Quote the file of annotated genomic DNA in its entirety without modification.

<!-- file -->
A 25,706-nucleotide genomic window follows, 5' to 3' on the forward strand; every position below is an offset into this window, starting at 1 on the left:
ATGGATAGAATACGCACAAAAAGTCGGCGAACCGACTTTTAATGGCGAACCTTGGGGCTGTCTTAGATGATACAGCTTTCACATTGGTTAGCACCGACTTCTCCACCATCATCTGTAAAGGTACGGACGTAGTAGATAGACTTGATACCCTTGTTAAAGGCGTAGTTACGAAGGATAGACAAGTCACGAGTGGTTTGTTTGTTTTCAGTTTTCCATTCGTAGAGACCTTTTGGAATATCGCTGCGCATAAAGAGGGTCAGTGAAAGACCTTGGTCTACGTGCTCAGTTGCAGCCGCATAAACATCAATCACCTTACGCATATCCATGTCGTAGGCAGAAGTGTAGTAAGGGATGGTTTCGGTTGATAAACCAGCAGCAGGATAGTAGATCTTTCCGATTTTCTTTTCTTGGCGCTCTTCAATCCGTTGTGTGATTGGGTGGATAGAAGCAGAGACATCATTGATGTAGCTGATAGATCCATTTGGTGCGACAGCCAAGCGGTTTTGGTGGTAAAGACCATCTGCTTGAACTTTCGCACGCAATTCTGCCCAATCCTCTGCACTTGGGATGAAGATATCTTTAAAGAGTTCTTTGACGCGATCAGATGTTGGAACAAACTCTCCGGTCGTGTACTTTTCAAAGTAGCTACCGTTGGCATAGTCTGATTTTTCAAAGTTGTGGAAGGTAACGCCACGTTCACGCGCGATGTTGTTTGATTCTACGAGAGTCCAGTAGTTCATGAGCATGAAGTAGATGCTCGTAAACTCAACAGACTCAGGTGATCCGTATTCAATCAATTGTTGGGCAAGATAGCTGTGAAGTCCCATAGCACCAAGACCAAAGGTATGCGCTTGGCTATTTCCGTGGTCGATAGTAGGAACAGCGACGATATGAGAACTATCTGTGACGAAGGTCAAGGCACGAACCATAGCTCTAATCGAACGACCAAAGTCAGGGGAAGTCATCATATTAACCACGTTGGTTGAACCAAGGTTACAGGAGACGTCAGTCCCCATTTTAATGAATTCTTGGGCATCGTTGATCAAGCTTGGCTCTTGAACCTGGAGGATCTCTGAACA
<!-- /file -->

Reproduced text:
A 25,706-nucleotide genomic window follows, 5' to 3' on the forward strand; every position below is an offset into this window, starting at 1 on the left:
ATGGATAGAATACGCACAAAAAGTCGGCGAACCGACTTTTAATGGCGAACCTTGGGGCTGTCTTAGATGATACAGCTTTCACATTGGTTAGCACCGACTTCTCCACCATCATCTGTAAAGGTACGGACGTAGTAGATAGACTTGATACCCTTGTTAAAGGCGTAGTTACGAAGGATAGACAAGTCACGAGTGGTTTGTTTGTTTTCAGTTTTCCATTCGTAGAGACCTTTTGGAATATCGCTGCGCATAAAGAGGGTCAGTGAAAGACCTTGGTCTACGTGCTCAGTTGCAGCCGCATAAACATCAATCACCTTACGCATATCCATGTCGTAGGCAGAAGTGTAGTAAGGGATGGTTTCGGTTGATAAACCAGCAGCAGGATAGTAGATCTTTCCGATTTTCTTTTCTTGGCGCTCTTCAATCCGTTGTGTGATTGGGTGGATAGAAGCAGAGACATCATTGATGTAGCTGATAGATCCATTTGGTGCGACAGCCAAGCGGTTTTGGTGGTAAAGACCATCTGCTTGAACTTTCGCACGCAATTCTGCCCAATCCTCTGCACTTGGGATGAAGATATCTTTAAAGAGTTCTTTGACGCGATCAGATGTTGGAACAAACTCTCCGGTCGTGTACTTTTCAAAGTAGCTACCGTTGGCATAGTCTGATTTTTCAAAGTTGTGGAAGGTAACGCCACGTTCACGCGCGATGTTGTTTGATTCTACGAGAGTCCAGTAGTTCATGAGCATGAAGTAGATGCTCGTAAACTCAACAGACTCAGGTGATCCGTATTCAATCAATTGTTGGGCAAGATAGCTGTGAAGTCCCATAGCACCAAGACCAAAGGTATGCGCTTGGCTATTTCCGTGGTCGATAGTAGGAACAGCGACGATATGAGAACTATCTGTGACGAAGGTCAAGGCACGAACCATAGCTCTAATCGAACGACCAAAGTCAGGGGAAGTCATCATATTAACCACGTTGGTTGAACCAAGGTTACAGGAGACGTCAGTCCCCATTTTAATGAATTCTTGGGCATCGTTGATCAAGCTTGGCTCTTGAACCTGGAGGATCTCTGAACA